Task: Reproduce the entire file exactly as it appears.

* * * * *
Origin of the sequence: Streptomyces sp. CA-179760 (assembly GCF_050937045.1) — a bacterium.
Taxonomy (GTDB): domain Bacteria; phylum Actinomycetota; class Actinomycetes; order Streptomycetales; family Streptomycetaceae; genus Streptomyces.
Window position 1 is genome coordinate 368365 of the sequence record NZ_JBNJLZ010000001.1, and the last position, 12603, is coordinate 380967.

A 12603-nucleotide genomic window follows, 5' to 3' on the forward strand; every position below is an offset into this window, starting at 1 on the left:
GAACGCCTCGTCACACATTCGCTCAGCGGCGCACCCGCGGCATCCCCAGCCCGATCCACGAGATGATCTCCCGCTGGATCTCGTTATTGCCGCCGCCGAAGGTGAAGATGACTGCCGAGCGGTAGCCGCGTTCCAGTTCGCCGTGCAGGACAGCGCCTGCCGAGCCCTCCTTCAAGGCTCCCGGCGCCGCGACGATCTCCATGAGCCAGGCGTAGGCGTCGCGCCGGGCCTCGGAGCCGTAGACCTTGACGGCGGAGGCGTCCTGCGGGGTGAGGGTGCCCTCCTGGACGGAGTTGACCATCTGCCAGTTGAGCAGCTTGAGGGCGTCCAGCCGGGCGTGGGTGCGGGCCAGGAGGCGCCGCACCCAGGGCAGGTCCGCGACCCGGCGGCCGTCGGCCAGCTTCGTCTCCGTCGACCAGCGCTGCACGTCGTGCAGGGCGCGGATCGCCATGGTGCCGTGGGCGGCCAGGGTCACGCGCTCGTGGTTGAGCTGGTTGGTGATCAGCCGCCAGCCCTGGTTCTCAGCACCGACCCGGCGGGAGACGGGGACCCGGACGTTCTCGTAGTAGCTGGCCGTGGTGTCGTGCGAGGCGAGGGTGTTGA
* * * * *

Origin of the sequence: Streptomyces sp. CA-179760 (assembly GCF_050937045.1) — a bacterium.
Taxonomy (GTDB): domain Bacteria; phylum Actinomycetota; class Actinomycetes; order Streptomycetales; family Streptomycetaceae; genus Streptomyces.
Window position 1 is genome coordinate 368365 of the sequence record NZ_JBNJLZ010000001.1, and the last position, 12603, is coordinate 380967.

A 12603-nucleotide genomic window follows, 5' to 3' on the forward strand; every position below is an offset into this window, starting at 1 on the left:
GAACGCCTCGTCACACATTCGCTCAGCGGCGCACCCGCGGCATCCCCAGCCCGATCCACGAGATGATCTCCCGCTGGATCTCGTTATTGCCGCCGCCGAAGGTGAAGATGACTGCCGAGCGGTAGCCGCGTTCCAGTTCGCCGTGCAGGACAGCGCCTGCCGAGCCCTCCTTCAAGGCTCCCGGCGCCGCGACGATCTCCATGAGCCAGGCGTAGGCGTCGCGCCGGGCCTCGGAGCCGTAGACCTTGACGGCGGAGGCGTCCTGCGGGGTGAGGGTGCCCTCCTGGACGGAGTTGACCATCTGCCAGTTGAGCAGCTTGAGGGCGTCCAGCCGGGCGTGGGTGCGGGCCAGGAGGCGCCGCACCCAGGGCAGGTCCGCGACCCGGCGGCCGTCGGCCAGCTTCGTCTCCGTCGACCAGCGCTGCACGTCGTGCAGGGCGCGGATCGCCATGGTGCCGTGGGCGGCCAGGGTCACGCGCTCGTGGTTGAGCTGGTTGGTGATCAGCCGCCAGCCCTGGTTCTCAGCACCGACCCGGCGGGAGACGGGGACCCGGACGTTCTCGTAGTAGCTGGCCGTGGTGTCGTGCGAGGCGAGGGTGTTGA